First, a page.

Last year, through nothing but naivety and being unprepared for what I was shown (See 2010 Update). I was unaware and had never been exposed to the conditions that the elderly were living in, not far from the beaten track. Unfortunately, at the time, I could not act on what horror I had seen. However, although out of sight, it certainly was not out of mind. Through two independent fundraisers, (See 2011 fundraising update) specifically for this cause, we were able to allocate time to the granny project in a way we felt most effective.
The conditions that they live in are indescribable. To show a little insight, in my opinion; they are neglected, abused, unappreciated and are left to live in inhumane conditions as a mockery of their community. Simply – they are FORGOTTEN. It is unclear to why this is; the basic understanding that we gathered was due to ‘witch craft’. Although there beliefs are not to be dismissed it was not possible to neither except nor understand.
What we did
Prior to the trip we loaded a 10ton trick with over 50 Tin sheets, Hundreds of nails, large timbers Mesquite nets, blankets, and Kilos of donation clothes for Men, Women, Children and Babies. Although we didn’t know quite how we were going to do the roofs we approached it with ‘where there is a will there is a way’ and threw out selves in the deep end. We were assited by a man who was known to the Orphanage (from working along side the Mcandawire family) showed us around the village and ‘said’ he was taking us to the houses that were most in need. To little surprise it appeared that many of the houses that we were shown had some form of relationship with the man, this was hard to understand as well as frustrating as all we were trying to achieve a goal that was pure and there was no need for corruption. We soon managed to get over this problem by simply asking people, ‘ who is most venerable and who is most in need’ This is when the project really took off.
The first house:
Was more of a learning curve as she was a grandmother to a Tilinanu girl who had just had her roof re-strewed in preparation for the rain. Although it has been re-done it was a thin layer and gaps still appeared in the bedroom where children were sleeping so we iron sheeted only over the bed room as we felt that there were more houses that were more in need.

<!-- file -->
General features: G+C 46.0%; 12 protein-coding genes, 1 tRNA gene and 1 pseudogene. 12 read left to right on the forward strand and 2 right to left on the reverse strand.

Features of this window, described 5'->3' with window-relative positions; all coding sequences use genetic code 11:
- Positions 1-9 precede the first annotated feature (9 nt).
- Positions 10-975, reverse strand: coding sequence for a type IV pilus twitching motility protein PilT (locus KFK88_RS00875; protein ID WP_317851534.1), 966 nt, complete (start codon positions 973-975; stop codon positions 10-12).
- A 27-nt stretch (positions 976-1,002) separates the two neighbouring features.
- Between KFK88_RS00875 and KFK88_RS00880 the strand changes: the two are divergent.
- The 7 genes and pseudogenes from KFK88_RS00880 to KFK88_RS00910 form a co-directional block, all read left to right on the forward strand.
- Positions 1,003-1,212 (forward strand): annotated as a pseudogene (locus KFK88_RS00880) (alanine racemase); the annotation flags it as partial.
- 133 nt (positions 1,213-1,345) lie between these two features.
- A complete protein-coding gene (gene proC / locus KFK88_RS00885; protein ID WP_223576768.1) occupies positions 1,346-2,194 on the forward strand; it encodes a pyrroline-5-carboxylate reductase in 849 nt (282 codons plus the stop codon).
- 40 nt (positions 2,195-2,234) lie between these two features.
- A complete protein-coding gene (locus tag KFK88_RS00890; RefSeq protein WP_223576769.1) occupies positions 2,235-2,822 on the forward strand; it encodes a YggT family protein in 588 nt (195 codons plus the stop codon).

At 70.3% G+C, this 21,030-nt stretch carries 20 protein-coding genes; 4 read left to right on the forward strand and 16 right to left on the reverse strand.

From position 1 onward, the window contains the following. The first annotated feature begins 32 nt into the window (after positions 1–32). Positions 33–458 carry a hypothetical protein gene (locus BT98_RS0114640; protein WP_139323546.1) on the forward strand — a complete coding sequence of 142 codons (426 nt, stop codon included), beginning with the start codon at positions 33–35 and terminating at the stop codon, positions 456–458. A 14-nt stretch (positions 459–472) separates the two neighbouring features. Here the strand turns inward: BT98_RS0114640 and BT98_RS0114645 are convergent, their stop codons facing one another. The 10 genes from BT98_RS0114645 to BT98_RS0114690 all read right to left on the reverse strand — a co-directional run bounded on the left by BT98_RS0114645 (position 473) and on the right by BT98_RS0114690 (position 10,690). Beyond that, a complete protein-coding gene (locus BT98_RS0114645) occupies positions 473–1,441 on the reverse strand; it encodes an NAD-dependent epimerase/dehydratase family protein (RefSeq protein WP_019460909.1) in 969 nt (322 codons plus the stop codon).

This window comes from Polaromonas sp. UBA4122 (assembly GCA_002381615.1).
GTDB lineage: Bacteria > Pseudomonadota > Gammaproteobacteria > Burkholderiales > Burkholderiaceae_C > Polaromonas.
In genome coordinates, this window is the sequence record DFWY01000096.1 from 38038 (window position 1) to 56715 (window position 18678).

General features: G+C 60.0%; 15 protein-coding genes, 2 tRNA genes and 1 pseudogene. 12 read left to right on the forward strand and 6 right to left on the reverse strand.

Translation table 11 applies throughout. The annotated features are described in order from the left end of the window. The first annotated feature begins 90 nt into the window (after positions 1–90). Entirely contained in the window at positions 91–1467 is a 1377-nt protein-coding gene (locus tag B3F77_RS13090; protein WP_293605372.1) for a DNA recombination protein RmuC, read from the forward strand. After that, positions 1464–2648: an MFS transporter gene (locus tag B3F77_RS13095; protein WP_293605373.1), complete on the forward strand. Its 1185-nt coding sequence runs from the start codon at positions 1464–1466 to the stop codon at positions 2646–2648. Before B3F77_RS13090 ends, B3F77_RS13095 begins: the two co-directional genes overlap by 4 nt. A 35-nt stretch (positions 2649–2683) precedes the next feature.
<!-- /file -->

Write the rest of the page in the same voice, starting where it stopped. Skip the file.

This was a small village that had children everywhere; we were welcomed with smiles, waves and intrigued faces. There was a grandmother who was living on her own. She was a placid lady who had no means of fixing her roof for the rains. We sheeted the whole house, provided her with a mosquito net and blanked. The most beautiful thing was that the villagers were up on the roof helping and teaching the local way of roofing as well as learning from the British ways of doing things. With the first house we were trying to do what they wanted in a style that they were used to, but it became apparent that mixing the two diverse sets of skills was much more beneficial in the long run. The women from the community were helping to clean in and around the house. This was just the effect that we wanted, we wanted to integrate and for them to help them selves apposed to waiting for people to do it for you.
We amended five houses, protecting them from the forthcoming rainy season and providing them with blankets and mosquito nets. As well as integrating ourselves with the surrounding community with donations and talks of what we are aiming to achieve. We hope that we were listened to and when we return to visit and offer more help that our work already done is still remaining. My dream, although we are certainly running before we can walk, is to encourage hard working volunteers to carry on this project.